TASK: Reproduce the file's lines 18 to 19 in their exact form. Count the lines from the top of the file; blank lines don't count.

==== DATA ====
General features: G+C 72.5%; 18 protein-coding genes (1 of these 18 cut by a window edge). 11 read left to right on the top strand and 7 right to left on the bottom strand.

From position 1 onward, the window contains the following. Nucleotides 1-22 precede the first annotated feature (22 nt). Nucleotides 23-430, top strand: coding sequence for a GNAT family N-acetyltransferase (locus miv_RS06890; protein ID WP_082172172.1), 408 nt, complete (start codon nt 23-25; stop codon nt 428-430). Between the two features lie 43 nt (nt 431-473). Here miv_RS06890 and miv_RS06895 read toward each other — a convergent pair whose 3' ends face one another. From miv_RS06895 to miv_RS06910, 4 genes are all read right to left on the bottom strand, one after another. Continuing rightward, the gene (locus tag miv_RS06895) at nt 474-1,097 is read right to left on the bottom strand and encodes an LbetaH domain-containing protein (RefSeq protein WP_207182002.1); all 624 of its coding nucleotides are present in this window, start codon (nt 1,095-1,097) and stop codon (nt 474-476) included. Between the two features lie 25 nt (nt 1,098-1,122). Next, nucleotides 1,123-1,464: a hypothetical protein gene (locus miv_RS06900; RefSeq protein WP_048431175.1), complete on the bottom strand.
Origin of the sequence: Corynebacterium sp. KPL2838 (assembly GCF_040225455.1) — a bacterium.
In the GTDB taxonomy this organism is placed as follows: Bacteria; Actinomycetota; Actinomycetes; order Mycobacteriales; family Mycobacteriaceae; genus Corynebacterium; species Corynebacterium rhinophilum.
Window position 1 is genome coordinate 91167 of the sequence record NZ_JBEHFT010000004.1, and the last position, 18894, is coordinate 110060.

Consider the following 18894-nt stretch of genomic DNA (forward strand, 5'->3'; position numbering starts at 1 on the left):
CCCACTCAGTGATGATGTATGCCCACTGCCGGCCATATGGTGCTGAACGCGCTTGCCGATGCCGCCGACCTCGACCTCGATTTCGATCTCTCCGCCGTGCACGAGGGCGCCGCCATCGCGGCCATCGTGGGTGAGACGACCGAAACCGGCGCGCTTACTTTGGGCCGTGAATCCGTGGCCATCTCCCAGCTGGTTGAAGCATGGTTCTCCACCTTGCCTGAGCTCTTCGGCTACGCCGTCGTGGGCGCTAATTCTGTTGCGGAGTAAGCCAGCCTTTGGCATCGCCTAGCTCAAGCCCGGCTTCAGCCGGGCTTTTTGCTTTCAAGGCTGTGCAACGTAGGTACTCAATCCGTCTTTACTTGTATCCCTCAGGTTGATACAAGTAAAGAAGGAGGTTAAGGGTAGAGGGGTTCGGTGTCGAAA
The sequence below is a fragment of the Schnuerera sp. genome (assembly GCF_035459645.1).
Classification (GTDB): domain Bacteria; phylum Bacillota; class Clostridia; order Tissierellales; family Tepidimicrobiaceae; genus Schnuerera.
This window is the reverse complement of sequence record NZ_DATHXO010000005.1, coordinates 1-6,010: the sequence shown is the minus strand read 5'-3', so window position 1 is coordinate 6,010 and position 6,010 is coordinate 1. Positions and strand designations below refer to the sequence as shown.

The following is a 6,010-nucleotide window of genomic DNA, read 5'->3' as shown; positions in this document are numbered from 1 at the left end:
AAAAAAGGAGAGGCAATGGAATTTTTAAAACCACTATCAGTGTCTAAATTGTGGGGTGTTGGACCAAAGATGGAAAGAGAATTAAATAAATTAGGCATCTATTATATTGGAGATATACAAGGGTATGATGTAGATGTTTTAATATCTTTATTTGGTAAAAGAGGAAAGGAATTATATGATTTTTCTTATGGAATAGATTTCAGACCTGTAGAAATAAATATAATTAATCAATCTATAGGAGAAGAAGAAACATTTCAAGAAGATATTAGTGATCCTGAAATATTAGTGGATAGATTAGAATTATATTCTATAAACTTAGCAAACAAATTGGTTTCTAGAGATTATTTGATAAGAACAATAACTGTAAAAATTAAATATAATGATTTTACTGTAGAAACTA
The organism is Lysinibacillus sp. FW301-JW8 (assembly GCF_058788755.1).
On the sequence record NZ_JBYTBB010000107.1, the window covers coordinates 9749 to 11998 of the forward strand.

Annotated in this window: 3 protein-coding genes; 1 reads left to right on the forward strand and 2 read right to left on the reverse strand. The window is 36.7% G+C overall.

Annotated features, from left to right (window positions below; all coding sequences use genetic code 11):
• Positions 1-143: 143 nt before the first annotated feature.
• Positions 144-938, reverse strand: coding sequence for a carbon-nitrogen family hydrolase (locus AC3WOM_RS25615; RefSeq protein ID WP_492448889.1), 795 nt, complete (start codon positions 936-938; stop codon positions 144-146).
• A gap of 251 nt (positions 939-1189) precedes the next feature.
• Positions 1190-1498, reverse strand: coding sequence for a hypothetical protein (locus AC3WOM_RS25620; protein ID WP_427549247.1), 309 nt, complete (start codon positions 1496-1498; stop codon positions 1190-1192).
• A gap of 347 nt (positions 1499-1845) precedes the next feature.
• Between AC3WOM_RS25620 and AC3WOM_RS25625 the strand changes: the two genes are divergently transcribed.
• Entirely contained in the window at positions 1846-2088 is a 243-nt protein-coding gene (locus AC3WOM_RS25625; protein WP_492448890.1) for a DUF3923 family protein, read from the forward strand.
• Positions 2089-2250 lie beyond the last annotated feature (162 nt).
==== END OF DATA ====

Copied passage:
• Positions 144-938, reverse strand: coding sequence for a carbon-nitrogen family hydrolase (locus AC3WOM_RS25615; RefSeq protein ID WP_492448889.1), 795 nt, complete (start codon positions 936-938; stop codon positions 144-146).
• A gap of 251 nt (positions 939-1189) precedes the next feature.